Why America Must Unequivocally Support the People's Struggle for Liberty and Justice in the Middle-East

16 February 2011

By Munir Quddus

"I pledge allegiance to the flag of the United States of America, and to the republic for which it stands, one nation under God, indivisible, with liberty and justice for all."

Every day millions of Americans pledge their allegiance to the nation by emphasizing their commitment to the twin principles of liberty and justice so nobly enshrined in the American constitution.

Americans generally believe that these values enshrined by the Founding Fathers in the nation's constitution are among America's most important gifts to the people of the world, especially a world steeped in "tyranny and injustice" for millions.

This raises a few interesting questions and some inconvenient facts. Given these values are part of the nation's DNA, why have American governments across the political spectrum persuaded foreign policies that have largely ignored these foundational values? The common refrain that we must be pragmatist and look after our national interests, and that the world is a brutish place, and basing the nation's foreign policy on these high-minded ideals would be foolish, look increasingly unconvincing.

In the first few months of 2011, the fallacy in this strategy has become increasingly evident, as dramatic expressions for liberty and democracy have unfolded in Tunisia, Egypt, Yemen, Algeria and other countries in the Middle East. The world may be a messy place, but people everywhere crave for the American values of freedom, justice, and protection of the basic human rights. Indeed these are universal values.

The principles of liberty and justice are not unique to the United States constitution. Many older documents and religious scriptures have celebrated these values. This may come as a surprise to some but constitutions in Islamic nations such as Egypt speak to these fundamental rights and values as well. Importantly, Islamic scriptures celebrate these ideals and principles.

The Quran considered as the foundational Islamic scripture celebrates human rights and justice in a number of verses. The "Quran is The Greatest Proclamation of Liberty!" proclaimed Mohammed Ali Jinnah, the founder of Pakistan. According to an authentic tradition, the Prophet Muhammad said, "The best fighting in the path of God is (to speak) a word of justice to an oppressive ruler." In other words, speech against tyranny is a an important form of jihad or resistance.

Unfortunately, millions of citizens in Islamic states are stuck in autocratic settings. Until recently, the Arab world with roughly 18 percent of the world's Muslim population has been a "democracy-free zone" resisting gales of democracy blowing in many parts of the world in recent decades. Arab nations including Syria, Libya, Tunisia, Egypt, Yemen, Algeria, and Saudi Arabia are among the least democratic nations in the world.

Why is this relevant for America? It is no secret that with few exceptions, American governments, both Republican and Democrat, have provided moral support and weapons to despots in the Middle East. This has tarnished the good name of America, and overshadowed the enormous sacrifice Americans have made in the cause of liberty and justice during the Second World War, and more recently in the Balkans and the Middle-East.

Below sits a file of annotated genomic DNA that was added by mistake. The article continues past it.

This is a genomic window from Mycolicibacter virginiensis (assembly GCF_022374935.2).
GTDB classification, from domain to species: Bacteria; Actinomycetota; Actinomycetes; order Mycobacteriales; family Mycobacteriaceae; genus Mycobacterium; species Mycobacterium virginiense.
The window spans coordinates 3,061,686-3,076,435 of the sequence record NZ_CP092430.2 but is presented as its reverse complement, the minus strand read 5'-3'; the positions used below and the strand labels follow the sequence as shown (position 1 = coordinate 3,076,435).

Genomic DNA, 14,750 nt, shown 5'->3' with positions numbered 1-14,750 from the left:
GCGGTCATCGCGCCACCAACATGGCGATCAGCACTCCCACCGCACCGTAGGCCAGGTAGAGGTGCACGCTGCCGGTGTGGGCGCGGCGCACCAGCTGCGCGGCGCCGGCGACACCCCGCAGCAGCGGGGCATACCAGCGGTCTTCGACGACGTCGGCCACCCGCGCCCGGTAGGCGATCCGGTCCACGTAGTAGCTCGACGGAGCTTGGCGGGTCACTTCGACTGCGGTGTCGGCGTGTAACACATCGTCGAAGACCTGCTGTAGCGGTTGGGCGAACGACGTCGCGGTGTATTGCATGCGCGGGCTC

The most important reason why we must fundamentally rethink and realign our foreign policy towards to people of the Middle East is the global war on terror. Al Qaeda and its extremist allies are wooing the Muslim youths to its violent causes. As we have seen in Iraq, Pakistan and other places, terror thrives in societies racked with poverty, tyranny and injustice. As a long-term strategy the United States foreign policy should be aligned with values to what Founding Fathers bequeathed to the people in the constitution. It is time that American's share their gift with people across the world both in word and in deeds.

After September 11 and the rise of Al Qaeda, many Americans have come erroneously to believe that Islam and Arab cultures are fundamentally incompatible with liberal democratic values. The largely peaceful people's revolutions in Tunisia and in Egypt should shatter this myth. The Muslim masses can resist using non-violent methods. The Muslim citizens are no less attracted to a society based on justice, liberty and the rule of law as Americans are. Many already enjoy democracies and relative freedom. Among the world's 1.4 billion Muslims, many millions reside in democracies in Bangladesh, Pakistan, India, Malaysia, Turkey, Lebanon, and Indonesia among others. In a few impressive cases, women have led democratically elected government, and the opposition.

However, a large part of the Arab world remains trapped in a vicious cycle of dictatorship and tyranny. In the past 18 days, hundreds of thousands of Egyptians have braved bullets and brutal beatings to protest peacefully against an overpowering dictatorship and tyranny. The success of their brave and dignified struggle has become a beacon for freedom loving people everywhere. If America stands for liberty and justice at home, it must also stand for these principles for the Iranians, the Libyans, the Palestinians, the Tunisians, the Egyptians, the Yemenis, the Algerians, the Saudis, and citizens of other countries in the Middle East. As Martin Luther King aptly said, "Injustice anywhere is a threat to justice everywhere."

I believe America's unequivocal support for liberty and justice for citizens in the Middle-East is both the right thing to do, and in the nation's best long-term interests.

Email Munir Quddus at munirtasmina@sbcglobal.net



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